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Crime In The City
2:58 am
Thu August 15, 2013

In 'Alphabet' Mysteries, 'S' Is Really For Santa Barbara

The Santa Barbara County Courthouse, a Spanish-Moorish landmark, was built in 1929.
Anna Fox (harshlight) Flickr

Originally published on Thu August 15, 2013 9:27 am

Novelist Sue Grafton is a real hoot. She's just as likely to talk, in that native Kentucky drawl of hers, about her prized silver-coin mint julep cups as about a juicy murder mystery. But she does have a crime writer's imagination.

"I always say to people, 'Don't cross me, OK? Because you will be so sorry,'" she says. "'I have ways to kill you you ain't even thought of yet.'"

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Author Interviews
3:39 pm
Wed August 14, 2013

Shipping: The 'Invisible Industry' That Clothes And Feeds You

Ninety percent of what we wear, eat and consume is carried by container ships like this one at the state-run Jaya Container Terminal of Sri Lanka's port of Colombo.
Lakruwan Wanniarachchi AFP/Getty Images

Originally published on Wed August 14, 2013 4:38 pm

Imagine a ship carrying goods in containers that, if lined up, would stretch around 11,000 miles long, or nearly halfway around the planet. Rose George spent several weeks aboard one such ship as research for her new book, Ninety Percent of Everything: Inside Shipping, the Invisible Industry That Puts Clothes on Your Back, Gas in Your Car and Food on Your Plate.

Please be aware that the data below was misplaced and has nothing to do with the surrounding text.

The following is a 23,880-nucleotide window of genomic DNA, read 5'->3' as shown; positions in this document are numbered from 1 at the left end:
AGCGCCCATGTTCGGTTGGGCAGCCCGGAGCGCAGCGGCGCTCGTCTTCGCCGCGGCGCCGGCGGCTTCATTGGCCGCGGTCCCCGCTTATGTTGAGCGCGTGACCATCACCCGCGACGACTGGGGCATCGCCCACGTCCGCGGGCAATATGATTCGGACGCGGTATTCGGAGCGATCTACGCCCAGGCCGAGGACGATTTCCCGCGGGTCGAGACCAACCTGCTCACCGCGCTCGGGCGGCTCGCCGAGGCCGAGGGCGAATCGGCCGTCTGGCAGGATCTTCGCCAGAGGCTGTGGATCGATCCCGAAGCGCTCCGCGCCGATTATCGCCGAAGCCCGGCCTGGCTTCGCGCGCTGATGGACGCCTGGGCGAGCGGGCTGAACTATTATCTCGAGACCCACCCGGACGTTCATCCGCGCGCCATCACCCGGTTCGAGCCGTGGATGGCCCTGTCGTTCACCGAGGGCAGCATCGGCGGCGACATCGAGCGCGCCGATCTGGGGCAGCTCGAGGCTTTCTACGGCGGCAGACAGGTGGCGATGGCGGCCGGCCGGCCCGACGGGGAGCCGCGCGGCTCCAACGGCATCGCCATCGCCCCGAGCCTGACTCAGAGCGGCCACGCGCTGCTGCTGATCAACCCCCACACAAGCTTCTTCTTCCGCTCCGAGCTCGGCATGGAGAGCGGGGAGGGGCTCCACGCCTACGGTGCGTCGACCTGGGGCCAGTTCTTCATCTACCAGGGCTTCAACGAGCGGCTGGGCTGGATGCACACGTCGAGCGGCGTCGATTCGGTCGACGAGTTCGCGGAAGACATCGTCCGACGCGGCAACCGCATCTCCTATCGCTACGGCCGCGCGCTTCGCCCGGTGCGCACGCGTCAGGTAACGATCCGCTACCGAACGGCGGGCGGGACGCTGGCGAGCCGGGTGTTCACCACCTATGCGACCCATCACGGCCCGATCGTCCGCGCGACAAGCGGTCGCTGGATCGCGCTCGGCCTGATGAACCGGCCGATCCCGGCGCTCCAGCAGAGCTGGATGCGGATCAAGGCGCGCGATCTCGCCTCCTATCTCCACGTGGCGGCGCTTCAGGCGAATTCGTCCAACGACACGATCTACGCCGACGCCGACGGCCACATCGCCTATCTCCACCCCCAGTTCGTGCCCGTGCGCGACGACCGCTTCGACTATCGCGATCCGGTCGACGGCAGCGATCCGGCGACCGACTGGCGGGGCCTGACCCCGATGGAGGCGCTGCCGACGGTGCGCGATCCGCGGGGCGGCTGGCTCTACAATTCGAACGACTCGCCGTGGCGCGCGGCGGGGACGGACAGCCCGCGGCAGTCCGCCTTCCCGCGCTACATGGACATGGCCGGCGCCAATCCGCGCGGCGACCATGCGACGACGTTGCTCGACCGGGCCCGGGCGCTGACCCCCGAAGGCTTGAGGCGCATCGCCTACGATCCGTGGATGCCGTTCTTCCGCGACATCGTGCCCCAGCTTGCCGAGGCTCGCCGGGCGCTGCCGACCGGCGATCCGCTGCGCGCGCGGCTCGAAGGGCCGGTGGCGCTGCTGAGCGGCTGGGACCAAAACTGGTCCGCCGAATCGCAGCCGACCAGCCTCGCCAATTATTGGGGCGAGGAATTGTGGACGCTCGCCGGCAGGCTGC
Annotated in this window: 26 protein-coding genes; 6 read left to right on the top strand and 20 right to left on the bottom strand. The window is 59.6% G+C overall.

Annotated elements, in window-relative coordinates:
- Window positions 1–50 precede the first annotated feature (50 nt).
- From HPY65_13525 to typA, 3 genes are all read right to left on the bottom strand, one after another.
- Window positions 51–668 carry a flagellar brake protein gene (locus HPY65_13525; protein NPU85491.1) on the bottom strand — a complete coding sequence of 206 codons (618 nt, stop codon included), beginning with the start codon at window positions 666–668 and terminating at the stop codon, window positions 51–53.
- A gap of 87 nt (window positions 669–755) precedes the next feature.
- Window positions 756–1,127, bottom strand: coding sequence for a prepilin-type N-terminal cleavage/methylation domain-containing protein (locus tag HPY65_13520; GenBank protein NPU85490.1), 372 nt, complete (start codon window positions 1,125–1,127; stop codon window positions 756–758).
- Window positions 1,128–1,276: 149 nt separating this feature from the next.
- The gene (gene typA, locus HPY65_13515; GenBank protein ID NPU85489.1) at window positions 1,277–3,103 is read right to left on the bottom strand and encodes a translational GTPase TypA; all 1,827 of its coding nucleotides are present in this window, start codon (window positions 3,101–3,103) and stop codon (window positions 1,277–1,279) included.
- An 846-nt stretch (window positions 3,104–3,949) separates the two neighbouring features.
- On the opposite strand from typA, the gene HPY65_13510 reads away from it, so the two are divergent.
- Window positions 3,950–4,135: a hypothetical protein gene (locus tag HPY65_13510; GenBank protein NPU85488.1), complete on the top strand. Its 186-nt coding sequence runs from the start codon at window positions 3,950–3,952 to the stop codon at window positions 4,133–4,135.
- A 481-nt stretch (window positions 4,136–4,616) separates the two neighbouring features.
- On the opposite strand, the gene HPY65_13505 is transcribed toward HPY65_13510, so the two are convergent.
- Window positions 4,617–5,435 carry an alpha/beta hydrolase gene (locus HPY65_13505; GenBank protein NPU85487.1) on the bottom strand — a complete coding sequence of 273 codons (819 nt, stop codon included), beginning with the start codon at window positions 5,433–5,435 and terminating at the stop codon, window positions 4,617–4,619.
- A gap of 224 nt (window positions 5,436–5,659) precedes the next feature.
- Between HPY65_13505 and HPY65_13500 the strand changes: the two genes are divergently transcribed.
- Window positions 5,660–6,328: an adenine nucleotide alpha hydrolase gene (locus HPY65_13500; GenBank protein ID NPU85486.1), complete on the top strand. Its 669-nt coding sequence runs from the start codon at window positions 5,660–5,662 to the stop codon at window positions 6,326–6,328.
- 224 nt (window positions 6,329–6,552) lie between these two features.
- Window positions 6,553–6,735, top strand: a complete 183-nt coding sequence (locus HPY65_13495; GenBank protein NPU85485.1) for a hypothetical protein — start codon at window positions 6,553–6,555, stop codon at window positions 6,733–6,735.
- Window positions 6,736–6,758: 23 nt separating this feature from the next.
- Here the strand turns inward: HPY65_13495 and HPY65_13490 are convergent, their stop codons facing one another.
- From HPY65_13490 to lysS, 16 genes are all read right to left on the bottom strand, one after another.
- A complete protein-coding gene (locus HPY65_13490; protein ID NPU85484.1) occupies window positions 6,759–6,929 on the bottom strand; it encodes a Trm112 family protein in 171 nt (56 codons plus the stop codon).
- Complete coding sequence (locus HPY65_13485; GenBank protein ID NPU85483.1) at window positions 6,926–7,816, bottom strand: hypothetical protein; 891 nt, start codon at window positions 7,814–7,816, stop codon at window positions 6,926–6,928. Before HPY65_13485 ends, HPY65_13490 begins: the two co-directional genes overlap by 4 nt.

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NPR's Backseat Book Club
3:09 pm
Wed August 14, 2013

September Kids' Book Club Pick: 'Wonder'

Random House

When Madeleine L'Engle won the Newbery Prize for A Wrinkle in Time, she ended her speech with the thought that a book "can be a star, 'explosive material, capable of stirring up fresh life endlessly,' a living fire to lighten the darkness, leading out into the expanding universe."

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Monkey See
1:41 pm
Wed August 14, 2013

When A 'Total Eclipse' Leads To Some Serious Exposure

Christina Bianco performs with some regularity at Jim Caruso's Cast Party and 54 Below's Backstage open-mic night in New York City. She's currently in the cast of Newsical the Musical, the current-events lampoon running at Theatre Row.
Courtesy of the artist

Originally published on Wed August 14, 2013 3:40 pm

So this here "Total Eclipse of the Heart" video has blown the heck up, tallying a million-plus YouTube plays since Scandal showrunner Shonda Rhimes tweeted a link to it. It's made the rounds of LaughingSquid and Gawker and the like, and if you haven't watched it, do yourself a favor and get that done, because you'll thank me.

I'll wait.

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Monkey See
11:08 am
Wed August 14, 2013

Why I Resist Web Redesigns (And Maybe You Do, Too)

iStockphoto.com

Originally published on Wed August 14, 2013 12:07 pm

Words many of us never want to hear: "It's the transmission." "We can't get a technician out there until next Tuesday." "Your ex will be there."

And, of course: "Welcome to our redesigned site!"